For an intergalactic space opera, Star Wars can sometimes feel a bit claustrophobic, so the amount of time Rogue One spends on gigantic space battles blowing the horn seems refreshingly like calling ROTJ all over again. This first Star Wars Story anthological film includes the ticking of time and attempts to break a shield on several fronts, and few things are as much fun on screen as two star destroyers that launch at full speed into NASCAR and hit the paint. It is also one of the few times in which the public sees some of the rebels as true fanatics, such as Saw Gerrera (Forest Whitaker) and his band of violent partisans, the pilot Bodhi Rook (Riz Ahmed), who deserted the imperial army, Chirrut Îmwe (Donnie Yen) as guardian of the sorcerers after The Force with Baze Malbus (Jiang Wen), and the rebel Andor (Diego Luna) who doesn't skimp much sympathy for those outside politics. Jyn Erso, from Felicity Jones, does an admirable job focusing the story on hope, which serves as a bridge to the next film in the chronology, although we know that there is none for her or the rest of the team.
However, what really makes Episode IX difficult to watch is its lack of commitment to the events of The Last Jedi, so we see how the plot does its best to rewrite the story of Star Wars, rather than relying on what happened before to offer fans a more appropriate conclusion. In the end, Episode II is remembered more fondly for things set in the great Star Wars canon — looking at you, Clone Wars — than for how good a film is in its own right. As with all Star Wars movies, there are things to enjoy. If you have to change the role of Lando Calrissian, putting Donald Glover under the cape is an inspiring choice and the robbery of a levitating train is a good time, but in the end it just proves to be a “unique and done” Star Wars story.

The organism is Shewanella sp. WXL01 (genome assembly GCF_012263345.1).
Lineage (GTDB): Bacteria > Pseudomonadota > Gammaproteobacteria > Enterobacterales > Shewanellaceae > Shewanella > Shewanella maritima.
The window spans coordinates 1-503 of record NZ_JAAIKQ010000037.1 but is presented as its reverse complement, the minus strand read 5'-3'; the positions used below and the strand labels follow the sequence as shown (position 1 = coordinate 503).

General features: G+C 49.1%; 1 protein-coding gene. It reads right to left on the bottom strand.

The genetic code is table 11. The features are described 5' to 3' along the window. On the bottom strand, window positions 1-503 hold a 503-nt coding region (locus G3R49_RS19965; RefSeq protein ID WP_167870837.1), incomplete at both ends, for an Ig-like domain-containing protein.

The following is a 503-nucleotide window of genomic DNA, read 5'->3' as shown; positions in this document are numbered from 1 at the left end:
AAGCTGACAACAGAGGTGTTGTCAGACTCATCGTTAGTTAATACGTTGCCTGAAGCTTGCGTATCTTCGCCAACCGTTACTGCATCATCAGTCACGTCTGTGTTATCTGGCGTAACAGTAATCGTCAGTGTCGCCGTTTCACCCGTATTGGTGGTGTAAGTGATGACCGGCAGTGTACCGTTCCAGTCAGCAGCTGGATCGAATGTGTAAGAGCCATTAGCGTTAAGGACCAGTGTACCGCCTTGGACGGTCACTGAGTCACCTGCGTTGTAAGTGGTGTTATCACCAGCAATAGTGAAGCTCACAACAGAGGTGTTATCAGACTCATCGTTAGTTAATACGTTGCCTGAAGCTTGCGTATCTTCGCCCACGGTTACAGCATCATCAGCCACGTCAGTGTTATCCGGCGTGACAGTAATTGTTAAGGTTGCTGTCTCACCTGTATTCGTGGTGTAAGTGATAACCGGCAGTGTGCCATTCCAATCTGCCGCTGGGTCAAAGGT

For more information on Star Wars, check out our guide to Star Wars movies in order and all of the upcoming Star Wars movies and shows. You can also check out our selection of the best Star Wars holiday gifts. The allegorical power of the material also awakens Lucas, who at the time formulated the story as a wise critique of the war in Iraq. Obsessing over the Star Wars movies, classifying them and debating their merits has always been a sign of devotion adopted by people who consume rumors of pre-production and products related to the extended universe as if they were a sweet, sweet death cane.
Jyn Erso (Felicity Jones) is an unknown figure compared to many of the Star Wars protagonists of the past, and members of her team, including Cassian Andor from Diego Luna, Chirrut Îmwe from Donnie Yen and Bodhi Rook from Riz Ahmed, can't wield lightsabers like Luke Skywalker or Rey. Phantom Menace: Oh, none of the prequels are as bad as some people think they are, but I fully understand how I would feel if I waited 16 years to see a new Star Wars movie, and this is what I got. Instead, it was the first Star Wars movie I saw in theaters, and it only helped me get hooked on it. Despite its reputation as the most carefree Star Wars movie, Return of the Jedi is not without strong catharsis or psychological confusion.
Jyn Erso and his diverse group of unlikely rebels made a big impression on the public before finding a noble ending, and the theft of the original plans of the Death Star was not only an exciting adventure from start to finish, but it also represented a major change of tone for the franchise, which truly brought the “war to Star Wars”. After the tremendous success of Star Wars, which broke box office records and received 10 Academy Award nominations, George Lucas could have made any move in Hollywood. Clone Wars jumps freely between the main character's story (in which Asajj Ventress becomes an instantly memorable villain) and individual battles across the galaxy, many of them amazing without words of pure imagination. I prefer to mumble my words when it comes to the fourth pick on my ranking list; in fact, I like to mumble my words on almost every item on my list, since their entirety is probably an embarrassment to most Star Wars fans, but I'm okay with that.
Dreamed of by a 33-year-old California movie buff fresh off the success of his nostalgic coming-of-age choral comedy American Graffiti, Star Wars didn't emerge from a cultural black hole when it hit theaters. While Rogue One gave fans hope with the subtitle “A Star Wars Story”, Lucasfilm quickly shelved the anthological approach after the poor reception of its second installment, simply titled “Solo”. . .